The fabulous red-hat ladies -- members of the largest women's social group in the world -- recently gathered at a convention in Laughlin, Nev., CBS News Correspondent Bill Whitaker reports. They're not volunteers, not raising money or seeking a cure to anything but boredom. Women of a certain age -- most are over 50 -- can just put on a bright red hat and join in.
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"It's a sisterhood," Annette Pope said.
"We get to dress in all our bling," Roberta Kresley said.
Marion Jones moved from big city San Diego to a small Arizona desert community when her husband retired.
"The Red Hat Society pretty much saved my life when I moved from California to Arizona," said Jones. "I didn't know anybody at all, and now I have so many friends."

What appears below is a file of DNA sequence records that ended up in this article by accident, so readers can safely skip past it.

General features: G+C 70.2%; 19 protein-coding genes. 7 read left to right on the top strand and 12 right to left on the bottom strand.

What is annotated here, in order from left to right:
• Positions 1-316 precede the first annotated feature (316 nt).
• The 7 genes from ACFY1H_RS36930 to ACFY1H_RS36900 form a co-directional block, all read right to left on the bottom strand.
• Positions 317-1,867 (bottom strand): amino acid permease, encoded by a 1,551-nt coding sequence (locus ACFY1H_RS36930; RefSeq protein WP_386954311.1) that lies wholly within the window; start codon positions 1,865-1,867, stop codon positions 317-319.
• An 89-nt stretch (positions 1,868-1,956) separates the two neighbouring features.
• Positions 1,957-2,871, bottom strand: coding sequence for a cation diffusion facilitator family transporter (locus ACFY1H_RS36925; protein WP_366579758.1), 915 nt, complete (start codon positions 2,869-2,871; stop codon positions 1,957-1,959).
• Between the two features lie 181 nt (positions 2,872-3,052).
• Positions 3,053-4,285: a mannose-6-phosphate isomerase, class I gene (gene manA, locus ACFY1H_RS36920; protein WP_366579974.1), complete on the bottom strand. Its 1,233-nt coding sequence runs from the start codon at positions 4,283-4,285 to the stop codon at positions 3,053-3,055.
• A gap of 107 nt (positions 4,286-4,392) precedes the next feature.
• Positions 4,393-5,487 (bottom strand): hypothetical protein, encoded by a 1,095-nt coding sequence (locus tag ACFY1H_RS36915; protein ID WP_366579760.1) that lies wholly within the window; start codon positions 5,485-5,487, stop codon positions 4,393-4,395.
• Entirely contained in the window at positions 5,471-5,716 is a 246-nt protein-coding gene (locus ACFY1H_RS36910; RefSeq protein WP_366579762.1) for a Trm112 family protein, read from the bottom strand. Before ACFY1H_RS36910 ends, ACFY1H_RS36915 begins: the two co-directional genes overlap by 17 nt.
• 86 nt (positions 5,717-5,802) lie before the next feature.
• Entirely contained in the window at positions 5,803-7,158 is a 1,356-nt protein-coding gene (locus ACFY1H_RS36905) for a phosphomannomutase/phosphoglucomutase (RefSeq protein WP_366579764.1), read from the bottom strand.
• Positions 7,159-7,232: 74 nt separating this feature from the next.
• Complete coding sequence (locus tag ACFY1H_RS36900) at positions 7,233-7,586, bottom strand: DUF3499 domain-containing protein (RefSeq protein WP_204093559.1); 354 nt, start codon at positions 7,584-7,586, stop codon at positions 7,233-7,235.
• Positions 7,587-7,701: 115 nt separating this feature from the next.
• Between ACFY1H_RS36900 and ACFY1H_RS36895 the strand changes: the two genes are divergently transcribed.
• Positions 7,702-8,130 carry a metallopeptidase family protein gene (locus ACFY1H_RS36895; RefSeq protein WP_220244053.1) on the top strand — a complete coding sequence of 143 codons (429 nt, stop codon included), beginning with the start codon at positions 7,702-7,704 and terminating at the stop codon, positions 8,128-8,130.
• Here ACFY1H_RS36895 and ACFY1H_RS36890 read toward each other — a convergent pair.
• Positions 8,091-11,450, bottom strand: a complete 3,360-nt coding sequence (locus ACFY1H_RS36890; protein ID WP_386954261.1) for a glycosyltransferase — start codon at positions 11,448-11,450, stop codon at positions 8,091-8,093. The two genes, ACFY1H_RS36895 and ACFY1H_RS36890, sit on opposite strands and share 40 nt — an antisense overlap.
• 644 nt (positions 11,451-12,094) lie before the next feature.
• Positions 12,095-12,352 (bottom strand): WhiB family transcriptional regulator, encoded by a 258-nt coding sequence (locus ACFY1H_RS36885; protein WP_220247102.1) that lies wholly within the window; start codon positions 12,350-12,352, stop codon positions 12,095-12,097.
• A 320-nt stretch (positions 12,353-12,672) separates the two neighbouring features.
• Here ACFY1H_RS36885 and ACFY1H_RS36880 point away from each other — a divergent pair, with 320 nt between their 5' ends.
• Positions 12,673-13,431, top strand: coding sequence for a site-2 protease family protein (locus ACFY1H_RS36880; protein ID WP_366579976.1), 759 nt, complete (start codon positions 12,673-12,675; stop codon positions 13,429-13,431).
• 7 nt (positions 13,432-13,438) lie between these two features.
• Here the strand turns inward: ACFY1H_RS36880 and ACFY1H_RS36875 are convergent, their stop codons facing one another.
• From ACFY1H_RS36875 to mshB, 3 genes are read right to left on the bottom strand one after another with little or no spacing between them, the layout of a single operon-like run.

Pope, of British Columbia, Canada, is in the sandwich generation, caring for an aging in-law and a daughter with special needs.
"If you just sit at home and feel sorry for yourself, that's no good," said Pope. "You've got to get out, and you've got to laugh."
The original mad hatter and founder, Sue Ellen Cooper, was inspired by a 1961 poem, "Warning", about a woman who vows to do her own thing when she gets older.
"I don't feel old, and I'm not done, and I'm not dead," Cooper said.
While it's a movement that not everyone understands, the Red Hat Society now has 70,000 members and 20,000 chapters in 26 countries, all coordinated from hat-quarters in Fullerton, Calif.
"Every club is different," society CEO Debra Granich said. "Some like teas. Some like going to the theater. Any woman can start a chapter."
Bertha Wheeler-Snyder, 63, started a chapter and brought along her 41-year-old daughter Janice Simmons-Rogers. Women under 50 wear pink hats.
"It keeps me young," said Simmons-Rogers. "It keeps her younger."
That's a neat hat trick at any age.